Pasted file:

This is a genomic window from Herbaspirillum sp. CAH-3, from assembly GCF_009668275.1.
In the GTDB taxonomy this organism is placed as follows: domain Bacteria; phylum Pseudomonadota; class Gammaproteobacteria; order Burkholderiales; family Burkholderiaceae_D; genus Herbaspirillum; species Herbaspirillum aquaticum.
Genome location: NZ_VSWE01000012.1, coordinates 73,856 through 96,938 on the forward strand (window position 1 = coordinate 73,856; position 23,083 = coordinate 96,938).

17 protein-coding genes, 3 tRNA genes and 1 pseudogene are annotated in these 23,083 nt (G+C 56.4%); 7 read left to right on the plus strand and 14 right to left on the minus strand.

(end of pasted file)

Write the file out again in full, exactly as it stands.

This is a genomic window from Herbaspirillum sp. CAH-3, from assembly GCF_009668275.1.
In the GTDB taxonomy this organism is placed as follows: domain Bacteria; phylum Pseudomonadota; class Gammaproteobacteria; order Burkholderiales; family Burkholderiaceae_D; genus Herbaspirillum; species Herbaspirillum aquaticum.
Genome location: NZ_VSWE01000012.1, coordinates 73,856 through 96,938 on the forward strand (window position 1 = coordinate 73,856; position 23,083 = coordinate 96,938).

17 protein-coding genes, 3 tRNA genes and 1 pseudogene are annotated in these 23,083 nt (G+C 56.4%); 7 read left to right on the plus strand and 14 right to left on the minus strand.